Emily Blodgett ’16 is running her second Boston Marathon, and raising funds for Tedy’s Team, an organization dedicated to raising awareness and fighting strokes.
By David Ertischek ’01
Thousands of people participate in the Boston Marathon in a plethora of ways. Emersonians have their hands and feet involved in the marathon in many ways, be it as a runner, one of the thousands of volunteers, or those who work all year with the Boston Athletic Association to make sure the marathon runs smoothly.
For many runners like Hannah McKeen ’19, it’ll be their first time running the vaunted course. As a Journalism major with a double minor in Marketing Communications and Sociology and Anthropology, Hannah is (Mc)keen on time management.
“There are many mornings before class I wake up and really don’t want to run, but it’s all mental. I’ve learned about self-discipline,” said McKeen, who primarily trains on the Esplanade, running from her Fenway apartment to Cambridge or Charlestown or wherever the sidewalk takes her.
Hannah is also running for the kidney disease research fund at Beth Israel Deaconess Medical Center, so she’s been training with the Heartbreak Hill Running Company.
“After my (grand) papa’s passing in 2001, not a day goes by without thinking about him,” said Hannah, whose father donated a kidney to his father in 1995 after he was diagnosed with kidney disease and renal failure. “My dad’s scar is a symbol of hope and resilience, and I am so proud to tell people their story. My dad and my papa are truly my heroes and running the Boston Marathon for Team BIDMC is the greatest honor.”
Like McKeen, Emily Blodgett ’16, she ran her first Boston Marathon as an Emerson student in 2014.
“When I finished my first Boston Marathon, for a number of reasons, I remember thinking ‘When can I do this again?’ But as excited as I was coming off of that finish, a marathon can be a daunting distance to commit to,” said Blodgett. “I’ve covered the course during the Jimmy Fund Walk with my family multiple times in the last few years, and each time I felt more and more like I could be ready to run it again. When I got the opportunity to do so this year, I didn’t hesitate.”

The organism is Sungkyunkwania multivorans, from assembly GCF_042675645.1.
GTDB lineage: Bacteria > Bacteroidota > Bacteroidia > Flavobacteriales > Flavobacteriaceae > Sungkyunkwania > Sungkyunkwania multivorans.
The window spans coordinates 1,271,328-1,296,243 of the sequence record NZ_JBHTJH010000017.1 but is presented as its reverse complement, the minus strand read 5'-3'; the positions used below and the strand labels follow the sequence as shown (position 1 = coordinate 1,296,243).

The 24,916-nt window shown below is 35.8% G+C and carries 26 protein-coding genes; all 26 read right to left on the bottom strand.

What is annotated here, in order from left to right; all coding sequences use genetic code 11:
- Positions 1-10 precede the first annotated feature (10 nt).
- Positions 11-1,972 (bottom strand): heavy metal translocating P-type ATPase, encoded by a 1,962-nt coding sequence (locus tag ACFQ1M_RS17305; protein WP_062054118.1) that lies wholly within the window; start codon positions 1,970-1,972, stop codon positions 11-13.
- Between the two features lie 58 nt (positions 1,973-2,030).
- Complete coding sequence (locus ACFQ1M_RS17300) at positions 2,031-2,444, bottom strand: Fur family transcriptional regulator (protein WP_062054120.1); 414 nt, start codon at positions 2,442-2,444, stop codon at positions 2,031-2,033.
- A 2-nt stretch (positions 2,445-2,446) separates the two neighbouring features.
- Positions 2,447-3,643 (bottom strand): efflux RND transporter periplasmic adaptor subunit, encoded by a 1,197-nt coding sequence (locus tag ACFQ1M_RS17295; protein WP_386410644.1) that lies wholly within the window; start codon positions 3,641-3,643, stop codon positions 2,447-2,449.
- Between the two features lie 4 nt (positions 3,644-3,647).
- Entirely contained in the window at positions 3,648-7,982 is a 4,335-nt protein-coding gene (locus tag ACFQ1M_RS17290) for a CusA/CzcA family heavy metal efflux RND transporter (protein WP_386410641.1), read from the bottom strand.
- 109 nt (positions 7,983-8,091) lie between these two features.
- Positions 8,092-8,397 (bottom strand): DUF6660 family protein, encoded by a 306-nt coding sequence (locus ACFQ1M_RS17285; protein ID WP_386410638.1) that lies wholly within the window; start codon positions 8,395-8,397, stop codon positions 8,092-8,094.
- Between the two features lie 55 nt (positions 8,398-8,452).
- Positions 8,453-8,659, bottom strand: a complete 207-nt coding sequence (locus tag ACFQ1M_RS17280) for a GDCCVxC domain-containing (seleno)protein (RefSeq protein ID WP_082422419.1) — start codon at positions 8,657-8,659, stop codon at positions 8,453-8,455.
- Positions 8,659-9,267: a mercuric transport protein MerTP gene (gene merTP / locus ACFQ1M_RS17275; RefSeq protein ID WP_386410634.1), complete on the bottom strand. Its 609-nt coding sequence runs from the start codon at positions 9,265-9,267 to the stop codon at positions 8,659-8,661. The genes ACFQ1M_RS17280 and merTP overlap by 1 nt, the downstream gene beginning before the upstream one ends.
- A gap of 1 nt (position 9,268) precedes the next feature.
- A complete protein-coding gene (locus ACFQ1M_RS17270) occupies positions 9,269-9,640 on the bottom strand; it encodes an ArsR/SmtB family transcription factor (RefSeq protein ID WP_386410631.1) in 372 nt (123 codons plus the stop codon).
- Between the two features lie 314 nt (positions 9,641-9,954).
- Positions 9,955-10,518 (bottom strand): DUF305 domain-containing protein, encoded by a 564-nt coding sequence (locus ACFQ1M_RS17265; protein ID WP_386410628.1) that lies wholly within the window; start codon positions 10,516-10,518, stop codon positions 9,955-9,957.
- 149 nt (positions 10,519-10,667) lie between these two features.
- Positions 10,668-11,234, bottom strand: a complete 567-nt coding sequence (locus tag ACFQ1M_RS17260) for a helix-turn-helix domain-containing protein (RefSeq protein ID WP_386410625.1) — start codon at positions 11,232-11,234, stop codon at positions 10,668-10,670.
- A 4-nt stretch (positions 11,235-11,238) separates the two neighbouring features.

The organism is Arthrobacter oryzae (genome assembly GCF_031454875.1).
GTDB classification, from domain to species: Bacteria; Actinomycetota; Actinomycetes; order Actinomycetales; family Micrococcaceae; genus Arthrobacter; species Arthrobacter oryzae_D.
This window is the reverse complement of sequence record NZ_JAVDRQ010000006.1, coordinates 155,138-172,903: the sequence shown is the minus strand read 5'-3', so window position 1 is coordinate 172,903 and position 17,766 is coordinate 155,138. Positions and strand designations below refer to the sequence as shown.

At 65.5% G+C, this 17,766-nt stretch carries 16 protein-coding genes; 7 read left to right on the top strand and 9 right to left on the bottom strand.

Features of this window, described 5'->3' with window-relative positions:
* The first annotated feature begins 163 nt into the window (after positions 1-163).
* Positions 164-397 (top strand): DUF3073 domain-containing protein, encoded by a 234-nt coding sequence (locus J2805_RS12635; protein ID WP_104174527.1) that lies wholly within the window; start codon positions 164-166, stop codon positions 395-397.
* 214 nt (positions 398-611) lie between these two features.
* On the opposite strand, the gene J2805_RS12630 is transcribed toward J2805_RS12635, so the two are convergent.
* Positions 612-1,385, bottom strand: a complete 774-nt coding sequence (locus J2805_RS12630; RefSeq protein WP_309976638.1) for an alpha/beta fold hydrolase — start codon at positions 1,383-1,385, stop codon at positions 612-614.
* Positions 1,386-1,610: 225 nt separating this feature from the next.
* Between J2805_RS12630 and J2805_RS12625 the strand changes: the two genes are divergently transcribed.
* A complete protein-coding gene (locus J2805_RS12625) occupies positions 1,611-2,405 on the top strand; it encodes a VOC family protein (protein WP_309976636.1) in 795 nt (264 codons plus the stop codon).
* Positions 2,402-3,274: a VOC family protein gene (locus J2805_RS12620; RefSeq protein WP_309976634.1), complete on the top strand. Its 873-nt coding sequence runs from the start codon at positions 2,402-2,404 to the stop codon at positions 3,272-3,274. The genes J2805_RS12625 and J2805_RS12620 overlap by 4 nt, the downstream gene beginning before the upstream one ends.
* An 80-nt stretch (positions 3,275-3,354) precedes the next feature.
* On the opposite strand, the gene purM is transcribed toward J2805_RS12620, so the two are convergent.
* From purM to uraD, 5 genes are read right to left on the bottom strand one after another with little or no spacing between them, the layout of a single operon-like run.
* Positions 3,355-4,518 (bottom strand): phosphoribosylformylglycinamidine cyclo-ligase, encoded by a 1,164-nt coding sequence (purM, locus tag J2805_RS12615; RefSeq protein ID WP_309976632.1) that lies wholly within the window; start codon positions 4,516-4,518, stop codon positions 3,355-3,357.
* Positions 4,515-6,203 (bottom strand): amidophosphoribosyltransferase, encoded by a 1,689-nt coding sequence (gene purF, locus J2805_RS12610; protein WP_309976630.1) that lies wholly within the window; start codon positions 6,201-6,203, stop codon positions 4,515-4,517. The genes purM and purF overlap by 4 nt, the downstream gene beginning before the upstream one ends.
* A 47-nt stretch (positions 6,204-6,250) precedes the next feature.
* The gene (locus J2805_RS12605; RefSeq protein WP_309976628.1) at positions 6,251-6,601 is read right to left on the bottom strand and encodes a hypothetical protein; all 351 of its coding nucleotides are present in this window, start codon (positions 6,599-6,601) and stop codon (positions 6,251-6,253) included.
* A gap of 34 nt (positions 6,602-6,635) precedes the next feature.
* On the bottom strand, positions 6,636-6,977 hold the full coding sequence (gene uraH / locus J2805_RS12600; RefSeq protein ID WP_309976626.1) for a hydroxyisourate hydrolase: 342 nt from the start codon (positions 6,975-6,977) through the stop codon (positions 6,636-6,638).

Blodgett has given herself two goal times — one she’d be happy with, and one as an aspiration. Blodgett is fundraising for Tedy’s Team, an organization dedicated to raising awareness and fighting strokes.
“Running a race like the Boston Marathon gives you a platform, and I knew that if I had the opportunity, I wanted to use that platform to raise awareness about something important and close to my heart,” said Blodgett. “The mission of Tedy’s Team is one that I’m closely aligned with, and I’ve been really grateful to be a part of their team. My mom is my ‘why’, [as] she had a stroke in October and is the embodiment of the Tedy’s Team saying, ‘We Survive, We Run’.”
For Brendan Beauregard ’22 running his first Boston Marathon is about saving his brother’s life. In 2017, his brother Patrick, a corporal in the Marines, was diagnosed with stage four colon cancer, which had spread to his lungs. Patrick has since been through 33 rounds of chemotherapy.